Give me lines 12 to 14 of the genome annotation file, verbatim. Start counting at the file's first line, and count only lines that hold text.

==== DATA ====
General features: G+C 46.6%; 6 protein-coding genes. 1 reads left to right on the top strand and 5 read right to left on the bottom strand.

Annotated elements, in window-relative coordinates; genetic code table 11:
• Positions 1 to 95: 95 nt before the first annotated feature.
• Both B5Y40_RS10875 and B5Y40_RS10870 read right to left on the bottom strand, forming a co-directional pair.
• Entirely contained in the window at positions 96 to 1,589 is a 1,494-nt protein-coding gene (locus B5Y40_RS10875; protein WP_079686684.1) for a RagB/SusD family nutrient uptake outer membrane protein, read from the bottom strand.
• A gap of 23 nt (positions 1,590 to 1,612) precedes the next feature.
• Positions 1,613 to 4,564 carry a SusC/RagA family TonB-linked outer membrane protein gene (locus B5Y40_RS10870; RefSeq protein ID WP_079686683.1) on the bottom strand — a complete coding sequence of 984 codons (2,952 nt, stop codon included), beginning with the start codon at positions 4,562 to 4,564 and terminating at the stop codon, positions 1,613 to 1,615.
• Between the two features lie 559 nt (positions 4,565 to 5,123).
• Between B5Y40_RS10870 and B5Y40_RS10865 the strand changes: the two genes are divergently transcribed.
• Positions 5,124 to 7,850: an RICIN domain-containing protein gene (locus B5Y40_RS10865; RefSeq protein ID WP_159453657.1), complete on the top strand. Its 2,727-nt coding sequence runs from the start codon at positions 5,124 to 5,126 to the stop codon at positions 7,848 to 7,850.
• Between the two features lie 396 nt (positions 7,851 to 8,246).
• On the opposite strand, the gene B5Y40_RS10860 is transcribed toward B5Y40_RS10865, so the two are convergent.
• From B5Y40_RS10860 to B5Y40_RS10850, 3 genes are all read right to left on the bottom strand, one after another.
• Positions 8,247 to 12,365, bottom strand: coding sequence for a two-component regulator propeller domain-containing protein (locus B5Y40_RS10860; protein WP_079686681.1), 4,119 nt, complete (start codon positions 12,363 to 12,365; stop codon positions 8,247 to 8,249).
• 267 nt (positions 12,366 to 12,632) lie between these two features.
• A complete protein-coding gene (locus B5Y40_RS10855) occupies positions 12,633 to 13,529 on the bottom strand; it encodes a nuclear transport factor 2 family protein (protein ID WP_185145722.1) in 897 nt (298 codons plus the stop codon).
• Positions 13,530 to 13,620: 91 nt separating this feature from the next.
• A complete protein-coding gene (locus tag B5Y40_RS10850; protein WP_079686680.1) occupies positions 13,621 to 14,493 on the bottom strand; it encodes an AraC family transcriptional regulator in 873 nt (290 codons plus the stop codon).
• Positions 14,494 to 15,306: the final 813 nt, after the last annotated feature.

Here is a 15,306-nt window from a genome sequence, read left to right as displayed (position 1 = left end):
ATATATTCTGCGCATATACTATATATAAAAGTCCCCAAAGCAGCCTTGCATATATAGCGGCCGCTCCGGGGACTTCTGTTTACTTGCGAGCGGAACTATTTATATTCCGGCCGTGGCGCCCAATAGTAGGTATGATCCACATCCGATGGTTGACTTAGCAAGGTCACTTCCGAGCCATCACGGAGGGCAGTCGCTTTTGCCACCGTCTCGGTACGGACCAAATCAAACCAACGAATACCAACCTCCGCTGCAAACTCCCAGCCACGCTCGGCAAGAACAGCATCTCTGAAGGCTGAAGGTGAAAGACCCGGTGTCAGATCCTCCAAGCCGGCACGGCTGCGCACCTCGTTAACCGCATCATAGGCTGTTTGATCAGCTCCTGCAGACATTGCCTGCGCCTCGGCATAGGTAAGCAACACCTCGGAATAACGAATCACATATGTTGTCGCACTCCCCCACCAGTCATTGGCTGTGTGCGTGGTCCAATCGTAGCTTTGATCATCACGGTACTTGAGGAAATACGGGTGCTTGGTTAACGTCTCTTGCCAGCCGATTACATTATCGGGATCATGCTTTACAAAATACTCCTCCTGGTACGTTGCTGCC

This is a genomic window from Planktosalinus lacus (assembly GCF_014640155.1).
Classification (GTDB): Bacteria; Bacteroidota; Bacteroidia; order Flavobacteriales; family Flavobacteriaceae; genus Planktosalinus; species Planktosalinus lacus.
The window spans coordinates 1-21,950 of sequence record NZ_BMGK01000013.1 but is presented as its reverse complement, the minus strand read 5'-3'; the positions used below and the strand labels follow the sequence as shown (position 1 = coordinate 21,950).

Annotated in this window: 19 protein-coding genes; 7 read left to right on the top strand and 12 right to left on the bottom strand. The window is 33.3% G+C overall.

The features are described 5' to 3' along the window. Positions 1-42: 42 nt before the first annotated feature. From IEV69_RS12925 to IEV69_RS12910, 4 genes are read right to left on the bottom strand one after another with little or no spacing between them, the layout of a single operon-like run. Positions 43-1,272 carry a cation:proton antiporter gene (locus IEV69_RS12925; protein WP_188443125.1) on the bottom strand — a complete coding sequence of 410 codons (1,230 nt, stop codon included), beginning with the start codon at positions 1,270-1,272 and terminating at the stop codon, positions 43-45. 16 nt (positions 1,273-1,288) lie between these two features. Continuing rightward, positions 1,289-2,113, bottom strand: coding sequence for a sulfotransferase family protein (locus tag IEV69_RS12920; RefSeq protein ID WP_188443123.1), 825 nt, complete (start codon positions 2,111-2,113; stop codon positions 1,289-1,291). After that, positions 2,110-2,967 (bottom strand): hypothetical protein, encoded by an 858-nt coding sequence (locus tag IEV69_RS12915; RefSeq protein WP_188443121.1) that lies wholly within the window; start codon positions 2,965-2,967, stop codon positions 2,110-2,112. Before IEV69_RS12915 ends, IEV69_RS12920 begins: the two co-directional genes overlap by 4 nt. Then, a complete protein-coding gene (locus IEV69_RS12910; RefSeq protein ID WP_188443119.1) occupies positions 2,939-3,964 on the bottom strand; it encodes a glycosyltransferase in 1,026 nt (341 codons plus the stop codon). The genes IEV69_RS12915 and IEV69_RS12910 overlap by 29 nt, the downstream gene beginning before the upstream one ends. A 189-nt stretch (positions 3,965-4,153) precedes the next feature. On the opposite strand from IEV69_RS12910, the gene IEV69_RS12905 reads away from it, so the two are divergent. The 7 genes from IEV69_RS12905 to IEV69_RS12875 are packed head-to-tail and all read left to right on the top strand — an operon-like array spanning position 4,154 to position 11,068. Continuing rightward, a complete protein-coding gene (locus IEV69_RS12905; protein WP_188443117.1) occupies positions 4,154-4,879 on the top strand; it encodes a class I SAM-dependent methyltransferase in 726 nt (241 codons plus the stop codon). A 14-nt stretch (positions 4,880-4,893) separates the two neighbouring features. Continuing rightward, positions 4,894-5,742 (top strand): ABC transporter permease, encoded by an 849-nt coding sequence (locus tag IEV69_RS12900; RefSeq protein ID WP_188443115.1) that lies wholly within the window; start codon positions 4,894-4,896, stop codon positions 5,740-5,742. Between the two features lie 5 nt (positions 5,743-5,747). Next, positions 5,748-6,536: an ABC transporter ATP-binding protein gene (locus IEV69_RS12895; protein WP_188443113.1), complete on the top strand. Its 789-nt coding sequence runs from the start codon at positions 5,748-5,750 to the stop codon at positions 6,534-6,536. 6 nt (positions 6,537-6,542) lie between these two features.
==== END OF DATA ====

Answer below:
• On the opposite strand, the gene B5Y40_RS10860 is transcribed toward B5Y40_RS10865, so the two are convergent.
• From B5Y40_RS10860 to B5Y40_RS10850, 3 genes are all read right to left on the bottom strand, one after another.
• Positions 8,247 to 12,365, bottom strand: coding sequence for a two-component regulator propeller domain-containing protein (locus B5Y40_RS10860; protein WP_079686681.1), 4,119 nt, complete (start codon positions 12,363 to 12,365; stop codon positions 8,247 to 8,249).